Muto Dori is the echelon of martial arts ability for the cultivation of peace rather than war. It is the effortless ability to make infinite connections with heaven earth and man. Know the sword, but do not live by it. Do not allow it to control you. Control the space, not the sword or the fight. Cultivate the ability to see good in all things and to cut through the veil of deception or greed. The sword of no swords. Muto Ikkan!

武神館山形道場

Some training clips from the Northman. 🙂

Some random practice clips.

Bujinkan Dojo Townsville

Fantastic Tai-Kai!! 😊😊😊

Gekkan by hatsumi sensei at the 1998 italian tai kai . The year of Shinden fudo ryu

What a fantastic days training with Pedro, to honour his student and my friend Marcus Dwyer.

There was a huge turnout to celebrate Marcus life and love for budo, and a few tears were shed.

I consider myself lucky to have met some wonderful people over the years. Some are gone too soon, but will continue to live on in the hearts of the people who were part of that life. Lineage. ❤

From Duncan Stewart.

“Too many people are fighting.
I’m just moving. Don’t fight.
You don’t have to win. Just don’t lose.”
-Nagato Sensei
Honbu March 2019

Thanks Michael Schjerling.

Our good friend Rene Hvid died very sudden last week and I am thinking of him contemplating on the teachings from soke.

Ko Teki Ryu Da Juppo Sessho. When the Tiger dies the Dragon is born. In this case it was the white fox which was his warrior name.

When the warrior is young he should train and practice as such with allot of physicality in the material realm. When getting older his bigger efficiency comes from his wisdom and his openness to the spirit world.

Negotiation between Tiger and Dragon. In the end this gives birth to mind of muto dori.

- Michael

Growing Up Guns

Biken jutsu taken a step too far... 🙄

... I studied the blade.

Via:Everyday No Days Off - Gun Blog

Bujinkan Hirameki Dōjō

Eleven years ago in Honbu Dôjô, Hatsumi sensei repeated the univeral truth of the transmission of a ryû - follow the master, not yourself. Don't think about expressing your own self in the practice - follow the path that has already been made with many lives sacrified. (Also nice to see a young(er) Kacem translating for Hatsumi sensei!)

Bujinkan Jishin Dojo

https://m.facebook.com/story.php?story_fbid=943704942488074&id=398357077022866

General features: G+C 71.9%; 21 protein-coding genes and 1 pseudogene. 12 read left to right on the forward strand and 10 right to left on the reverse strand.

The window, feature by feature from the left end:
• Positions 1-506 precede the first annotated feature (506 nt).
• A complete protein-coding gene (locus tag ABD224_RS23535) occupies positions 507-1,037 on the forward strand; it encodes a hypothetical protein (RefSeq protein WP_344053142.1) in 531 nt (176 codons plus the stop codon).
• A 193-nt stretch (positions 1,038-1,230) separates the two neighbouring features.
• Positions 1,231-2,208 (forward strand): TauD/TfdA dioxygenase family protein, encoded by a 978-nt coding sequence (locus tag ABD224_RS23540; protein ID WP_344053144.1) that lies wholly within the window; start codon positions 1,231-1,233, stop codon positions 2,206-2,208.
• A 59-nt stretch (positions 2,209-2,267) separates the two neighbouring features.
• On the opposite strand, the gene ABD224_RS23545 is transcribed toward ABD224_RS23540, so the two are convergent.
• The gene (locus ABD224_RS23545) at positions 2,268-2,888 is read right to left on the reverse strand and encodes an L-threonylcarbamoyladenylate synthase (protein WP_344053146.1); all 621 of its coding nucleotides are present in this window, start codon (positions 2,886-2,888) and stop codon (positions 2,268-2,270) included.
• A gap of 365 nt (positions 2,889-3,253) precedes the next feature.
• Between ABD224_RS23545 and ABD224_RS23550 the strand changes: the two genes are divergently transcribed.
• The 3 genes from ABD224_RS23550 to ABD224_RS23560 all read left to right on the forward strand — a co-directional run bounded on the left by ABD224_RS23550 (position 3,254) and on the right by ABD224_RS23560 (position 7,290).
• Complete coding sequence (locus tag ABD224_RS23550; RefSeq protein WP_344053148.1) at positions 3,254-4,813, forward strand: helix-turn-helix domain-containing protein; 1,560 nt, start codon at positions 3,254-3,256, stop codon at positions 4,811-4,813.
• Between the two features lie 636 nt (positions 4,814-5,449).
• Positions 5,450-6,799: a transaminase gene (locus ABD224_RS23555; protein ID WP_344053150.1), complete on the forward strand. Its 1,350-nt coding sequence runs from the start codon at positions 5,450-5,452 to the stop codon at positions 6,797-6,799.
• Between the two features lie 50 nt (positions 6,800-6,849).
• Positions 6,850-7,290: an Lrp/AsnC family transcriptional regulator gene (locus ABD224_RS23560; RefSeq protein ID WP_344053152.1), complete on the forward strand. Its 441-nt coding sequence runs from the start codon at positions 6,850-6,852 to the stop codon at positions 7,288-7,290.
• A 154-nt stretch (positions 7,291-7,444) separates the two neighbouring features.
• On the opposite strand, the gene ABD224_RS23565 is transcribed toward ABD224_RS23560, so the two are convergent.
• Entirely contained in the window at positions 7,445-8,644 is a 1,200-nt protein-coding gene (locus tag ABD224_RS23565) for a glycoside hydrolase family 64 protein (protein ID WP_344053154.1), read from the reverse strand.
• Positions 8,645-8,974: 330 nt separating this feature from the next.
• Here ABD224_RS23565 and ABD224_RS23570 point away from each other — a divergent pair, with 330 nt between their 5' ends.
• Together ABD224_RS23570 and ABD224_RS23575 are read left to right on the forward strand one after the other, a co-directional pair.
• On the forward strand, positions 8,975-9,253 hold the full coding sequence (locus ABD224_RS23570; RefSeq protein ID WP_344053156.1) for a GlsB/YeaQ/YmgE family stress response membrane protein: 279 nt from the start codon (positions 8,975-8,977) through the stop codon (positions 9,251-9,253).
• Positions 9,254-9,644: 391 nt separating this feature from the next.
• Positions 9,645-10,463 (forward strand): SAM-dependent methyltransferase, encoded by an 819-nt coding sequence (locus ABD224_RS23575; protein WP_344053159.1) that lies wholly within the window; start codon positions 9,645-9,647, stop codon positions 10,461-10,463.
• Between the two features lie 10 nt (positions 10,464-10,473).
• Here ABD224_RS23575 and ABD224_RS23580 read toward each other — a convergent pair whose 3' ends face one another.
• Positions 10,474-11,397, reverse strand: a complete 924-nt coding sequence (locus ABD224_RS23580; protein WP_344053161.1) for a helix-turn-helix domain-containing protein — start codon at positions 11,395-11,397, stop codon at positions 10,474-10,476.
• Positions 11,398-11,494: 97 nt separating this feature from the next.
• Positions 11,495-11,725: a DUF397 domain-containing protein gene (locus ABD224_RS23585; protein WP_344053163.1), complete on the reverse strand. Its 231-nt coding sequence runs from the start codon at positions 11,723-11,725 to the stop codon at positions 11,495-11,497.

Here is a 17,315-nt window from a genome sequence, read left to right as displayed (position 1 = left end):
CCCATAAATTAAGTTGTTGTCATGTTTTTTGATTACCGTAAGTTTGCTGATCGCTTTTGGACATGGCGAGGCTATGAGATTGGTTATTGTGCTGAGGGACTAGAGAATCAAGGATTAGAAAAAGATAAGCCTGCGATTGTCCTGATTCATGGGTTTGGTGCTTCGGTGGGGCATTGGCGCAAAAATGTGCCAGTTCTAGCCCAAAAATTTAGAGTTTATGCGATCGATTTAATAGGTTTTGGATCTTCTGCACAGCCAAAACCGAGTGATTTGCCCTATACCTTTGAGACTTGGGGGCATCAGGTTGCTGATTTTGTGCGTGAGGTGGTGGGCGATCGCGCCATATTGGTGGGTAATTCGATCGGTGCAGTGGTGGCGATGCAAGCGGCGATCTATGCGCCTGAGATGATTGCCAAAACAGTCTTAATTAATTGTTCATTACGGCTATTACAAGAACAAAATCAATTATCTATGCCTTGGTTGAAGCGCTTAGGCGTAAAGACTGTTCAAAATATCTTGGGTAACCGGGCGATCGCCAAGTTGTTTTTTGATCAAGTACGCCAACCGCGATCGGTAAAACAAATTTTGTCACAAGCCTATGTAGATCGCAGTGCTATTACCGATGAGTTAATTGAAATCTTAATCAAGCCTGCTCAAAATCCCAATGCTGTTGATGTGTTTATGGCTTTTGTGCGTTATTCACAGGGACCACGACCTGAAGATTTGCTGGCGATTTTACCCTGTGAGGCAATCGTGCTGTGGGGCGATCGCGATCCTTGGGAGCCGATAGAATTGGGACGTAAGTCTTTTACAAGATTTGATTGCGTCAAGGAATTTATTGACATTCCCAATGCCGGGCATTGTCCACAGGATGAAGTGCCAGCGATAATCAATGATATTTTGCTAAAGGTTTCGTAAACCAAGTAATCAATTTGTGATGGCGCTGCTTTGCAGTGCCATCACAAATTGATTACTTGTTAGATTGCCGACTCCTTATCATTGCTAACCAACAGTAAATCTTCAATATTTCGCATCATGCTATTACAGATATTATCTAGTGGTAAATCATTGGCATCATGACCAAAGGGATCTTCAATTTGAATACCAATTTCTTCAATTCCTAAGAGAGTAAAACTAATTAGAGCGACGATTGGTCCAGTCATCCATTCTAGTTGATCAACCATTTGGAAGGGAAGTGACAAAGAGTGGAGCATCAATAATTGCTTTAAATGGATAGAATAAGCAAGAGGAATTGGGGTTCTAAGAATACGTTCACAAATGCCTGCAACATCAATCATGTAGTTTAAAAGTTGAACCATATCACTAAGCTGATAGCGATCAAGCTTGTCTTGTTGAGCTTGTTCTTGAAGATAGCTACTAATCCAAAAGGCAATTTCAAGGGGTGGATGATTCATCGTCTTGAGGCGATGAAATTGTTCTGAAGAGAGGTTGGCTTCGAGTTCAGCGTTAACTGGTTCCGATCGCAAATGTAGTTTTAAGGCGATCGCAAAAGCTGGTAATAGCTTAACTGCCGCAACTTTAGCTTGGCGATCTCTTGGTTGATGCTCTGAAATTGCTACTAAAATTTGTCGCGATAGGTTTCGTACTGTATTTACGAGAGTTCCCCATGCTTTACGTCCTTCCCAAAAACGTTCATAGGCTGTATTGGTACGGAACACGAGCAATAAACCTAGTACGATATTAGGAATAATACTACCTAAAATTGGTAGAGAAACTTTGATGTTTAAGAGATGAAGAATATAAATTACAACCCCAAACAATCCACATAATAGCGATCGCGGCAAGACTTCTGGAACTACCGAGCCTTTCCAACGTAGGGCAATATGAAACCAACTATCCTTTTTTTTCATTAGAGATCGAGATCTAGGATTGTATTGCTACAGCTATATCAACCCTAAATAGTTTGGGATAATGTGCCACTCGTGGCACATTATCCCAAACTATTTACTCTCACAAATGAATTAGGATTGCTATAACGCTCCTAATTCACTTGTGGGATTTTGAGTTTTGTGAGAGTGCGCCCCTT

A quick note on returning to training.

Just return to training.

Don’t wait for the right time - it will never come.

The right time to train is whenever you can.

I’d love to see you at training twice a week but I’m happy enough to see you once a month if that’s what you’ve got.

My original teacher in Bujinkan once asked Hatsumi sensei how many students he had (the Bujinkan at the time had grown to a large international organisation). Soke replied: “Only one - whoever is in front of me”. This is true of all teachers in all dōjōs. If you’re present we can train together if you’re absent we can’t.

The time is right now.

Bujinkan Seigi Ryu Dojo

My good friend Marcus has passed over. 💔💔💔💔💔

It is with great sadness we write this. Yesterday our Sensei, mentor, and above all friend, Marcus Dwyer, passed away. He was an inspiration to all of us, his family, his students, his friends. We are all deeply shocked by this news.

Our thoughts are with Marcus and his family.

Past and present club members, we are gathering tonight in the Dojo at our usual class time, 8PM, in remembrance of Marcus.

From Duncan Stewart.

https://m.facebook.com/story.php?story_fbid=1867529699956691&id=461382073904801

生活 Seikatsu (Lifestyle)

Guidelines on the important foundation of a healthy lifestyle for a Budoka (martial artist), passed down to Hatsumi-Sensei by Takamatsu-sensei:

寝る前に柔軟体操三十分。
Stretching exercises for thirty minutes before sleep.

生食と運動。
Raw food and exercise.

神仏を尊び
Respecting the Gods and Buddhas.

何ことも恐れず。
Whatever may happen, don’t become anxious / fearful.

神ながら行雲流水。
Go with the natural flow of things (Kami-nagara gyōun-ryūsui).

天真らんまんの生活が基本である。
Make simplicity / innocence the foundation (kihon) of your lifestyle. (The simple life.)

「怒るということはいかん、心から怒らんことや」。
“You mustn’t become angry, don’t allow your heart (to be clouded) by anger.”

“戸隠流忍法体術 Togakure Ryu Ninpō Taijutsu, Masaaki Hatsumi (1983 Japanese Shin Jinbutsu Oraisha)

Original post by Mark Franco.

From Duncan Stewart.

"Practicing under Takamatsu-sensei always gave me a shudder. It was always painful. Pain that would last with me for days. The man knew how to kill. Compliments were nonexistent. His instruction under Toda-sensei was even more severe. The slaughterhouse. That is what he called Toda-sensei's dōjō during his time there. He was told that only through suffering can you truly grasp the essence of ninjutsu and what it is to persevere in life. He taught me that a true master of bujutsu is not there to be a disciple's friend. They are not meant to be like a parent who nurses their young. To survive in combat and in life, the trials must be difficult, often painful. A true master pushes his student not just physically, but psychologically as well. Then, he observes. Will the student stay the course? Will he stop and give up? Will he become angry? Feel betrayed? Is he led by his emotions or ego? Will he break? These tests go on for years. In that time, an individual's true character will emerge. The true disciple never wavers throughout his life, his spirit sharpened. He rises to a level of master himself one day. Such men are rare. Maybe one or two in a lifetime. Most disappear of their own accord. Yet, those few that stay humble and remain, rise alongside the master, mirroring his image, and slowly become a living embodiment of the ryū."
- Masaaki Hatsumi 初見 良昭